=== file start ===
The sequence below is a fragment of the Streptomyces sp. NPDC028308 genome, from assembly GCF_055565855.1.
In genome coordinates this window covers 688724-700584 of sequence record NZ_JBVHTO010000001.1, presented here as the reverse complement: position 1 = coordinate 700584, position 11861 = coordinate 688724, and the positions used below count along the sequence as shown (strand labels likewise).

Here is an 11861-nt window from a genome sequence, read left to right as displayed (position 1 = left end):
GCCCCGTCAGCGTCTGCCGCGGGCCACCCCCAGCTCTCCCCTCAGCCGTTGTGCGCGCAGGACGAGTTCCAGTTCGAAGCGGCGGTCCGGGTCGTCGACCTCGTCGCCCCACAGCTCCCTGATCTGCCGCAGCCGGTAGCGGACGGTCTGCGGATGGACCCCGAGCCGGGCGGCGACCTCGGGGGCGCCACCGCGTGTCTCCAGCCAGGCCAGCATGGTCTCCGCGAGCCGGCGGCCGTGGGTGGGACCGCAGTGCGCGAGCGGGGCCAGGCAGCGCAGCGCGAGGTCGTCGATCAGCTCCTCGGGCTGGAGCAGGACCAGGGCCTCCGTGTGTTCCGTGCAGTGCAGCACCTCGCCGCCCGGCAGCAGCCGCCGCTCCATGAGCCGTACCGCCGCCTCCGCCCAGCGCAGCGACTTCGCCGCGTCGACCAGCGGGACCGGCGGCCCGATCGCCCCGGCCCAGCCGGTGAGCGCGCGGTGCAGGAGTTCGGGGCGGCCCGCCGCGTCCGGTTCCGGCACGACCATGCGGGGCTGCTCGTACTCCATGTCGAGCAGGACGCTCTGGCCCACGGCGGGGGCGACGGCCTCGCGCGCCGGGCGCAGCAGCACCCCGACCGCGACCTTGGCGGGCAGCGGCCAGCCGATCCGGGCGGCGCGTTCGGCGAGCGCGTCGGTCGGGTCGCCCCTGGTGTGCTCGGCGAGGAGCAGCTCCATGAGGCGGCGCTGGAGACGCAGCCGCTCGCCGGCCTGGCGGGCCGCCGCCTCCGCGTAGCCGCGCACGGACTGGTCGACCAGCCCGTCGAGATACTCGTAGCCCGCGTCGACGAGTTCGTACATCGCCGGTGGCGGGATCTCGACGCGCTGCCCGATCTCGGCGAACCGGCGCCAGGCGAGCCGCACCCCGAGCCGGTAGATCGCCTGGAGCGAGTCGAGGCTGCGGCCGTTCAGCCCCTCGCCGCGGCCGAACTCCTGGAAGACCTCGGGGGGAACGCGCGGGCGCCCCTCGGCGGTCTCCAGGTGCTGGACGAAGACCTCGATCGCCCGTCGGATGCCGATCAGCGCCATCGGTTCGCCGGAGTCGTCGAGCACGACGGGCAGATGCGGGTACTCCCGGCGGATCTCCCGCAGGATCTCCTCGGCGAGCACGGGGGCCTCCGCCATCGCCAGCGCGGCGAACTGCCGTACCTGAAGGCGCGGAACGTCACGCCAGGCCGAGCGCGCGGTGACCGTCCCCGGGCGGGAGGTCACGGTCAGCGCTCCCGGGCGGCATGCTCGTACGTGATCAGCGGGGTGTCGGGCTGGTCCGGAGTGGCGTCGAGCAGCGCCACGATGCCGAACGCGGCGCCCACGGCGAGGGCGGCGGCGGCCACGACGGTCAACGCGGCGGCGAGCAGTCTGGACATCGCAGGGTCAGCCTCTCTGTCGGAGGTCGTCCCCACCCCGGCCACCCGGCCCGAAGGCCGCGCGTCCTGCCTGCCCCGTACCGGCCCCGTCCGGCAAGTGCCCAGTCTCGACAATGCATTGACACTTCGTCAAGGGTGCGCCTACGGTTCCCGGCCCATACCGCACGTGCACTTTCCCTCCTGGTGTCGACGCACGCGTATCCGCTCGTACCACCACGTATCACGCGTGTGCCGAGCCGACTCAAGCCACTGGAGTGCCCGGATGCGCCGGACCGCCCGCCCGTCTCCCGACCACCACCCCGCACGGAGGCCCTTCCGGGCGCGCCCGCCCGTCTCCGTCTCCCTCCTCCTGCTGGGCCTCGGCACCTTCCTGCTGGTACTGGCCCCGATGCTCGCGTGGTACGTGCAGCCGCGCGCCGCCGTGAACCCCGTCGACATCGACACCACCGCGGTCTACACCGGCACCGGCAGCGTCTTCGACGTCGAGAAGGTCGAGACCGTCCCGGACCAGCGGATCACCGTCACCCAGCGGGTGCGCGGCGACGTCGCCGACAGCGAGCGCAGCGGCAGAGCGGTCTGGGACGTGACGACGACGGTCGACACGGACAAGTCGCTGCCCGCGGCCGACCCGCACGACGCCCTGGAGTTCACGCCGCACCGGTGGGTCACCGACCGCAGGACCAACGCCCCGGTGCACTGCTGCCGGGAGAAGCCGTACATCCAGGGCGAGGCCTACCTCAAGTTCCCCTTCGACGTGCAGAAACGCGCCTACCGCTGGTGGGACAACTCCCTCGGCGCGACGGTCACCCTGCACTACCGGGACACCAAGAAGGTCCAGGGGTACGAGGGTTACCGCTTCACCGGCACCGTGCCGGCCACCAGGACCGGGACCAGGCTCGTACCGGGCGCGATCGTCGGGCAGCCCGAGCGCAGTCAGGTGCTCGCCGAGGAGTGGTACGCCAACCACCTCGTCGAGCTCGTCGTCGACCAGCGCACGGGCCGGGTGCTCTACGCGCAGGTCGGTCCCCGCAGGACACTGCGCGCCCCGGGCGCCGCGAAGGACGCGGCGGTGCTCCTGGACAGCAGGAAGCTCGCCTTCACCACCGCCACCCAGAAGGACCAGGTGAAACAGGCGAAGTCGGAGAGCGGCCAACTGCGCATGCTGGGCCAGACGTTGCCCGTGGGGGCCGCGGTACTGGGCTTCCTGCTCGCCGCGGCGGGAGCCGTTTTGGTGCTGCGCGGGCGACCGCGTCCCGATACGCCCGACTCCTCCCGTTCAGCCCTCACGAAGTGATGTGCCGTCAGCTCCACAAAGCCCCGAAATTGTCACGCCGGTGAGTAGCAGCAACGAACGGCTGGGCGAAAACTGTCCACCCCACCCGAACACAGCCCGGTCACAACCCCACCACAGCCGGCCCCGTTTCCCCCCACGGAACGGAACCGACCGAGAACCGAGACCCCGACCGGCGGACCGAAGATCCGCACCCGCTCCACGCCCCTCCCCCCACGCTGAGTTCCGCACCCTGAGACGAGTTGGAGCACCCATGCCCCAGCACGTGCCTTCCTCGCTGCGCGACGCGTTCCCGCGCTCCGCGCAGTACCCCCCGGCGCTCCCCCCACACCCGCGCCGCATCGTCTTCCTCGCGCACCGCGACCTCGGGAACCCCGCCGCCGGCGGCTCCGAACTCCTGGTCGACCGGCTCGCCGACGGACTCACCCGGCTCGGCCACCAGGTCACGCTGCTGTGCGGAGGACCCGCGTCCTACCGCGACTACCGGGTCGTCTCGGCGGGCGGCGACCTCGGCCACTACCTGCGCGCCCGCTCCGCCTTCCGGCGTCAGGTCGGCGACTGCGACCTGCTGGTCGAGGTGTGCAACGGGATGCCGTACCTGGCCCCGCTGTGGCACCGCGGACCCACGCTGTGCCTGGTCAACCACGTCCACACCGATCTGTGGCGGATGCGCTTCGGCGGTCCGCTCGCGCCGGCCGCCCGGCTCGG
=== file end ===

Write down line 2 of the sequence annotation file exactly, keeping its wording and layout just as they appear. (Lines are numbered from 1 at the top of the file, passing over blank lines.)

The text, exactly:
In genome coordinates this window covers 688724-700584 of sequence record NZ_JBVHTO010000001.1, presented here as the reverse complement: position 1 = coordinate 700584, position 11861 = coordinate 688724, and the positions used below count along the sequence as shown (strand labels likewise).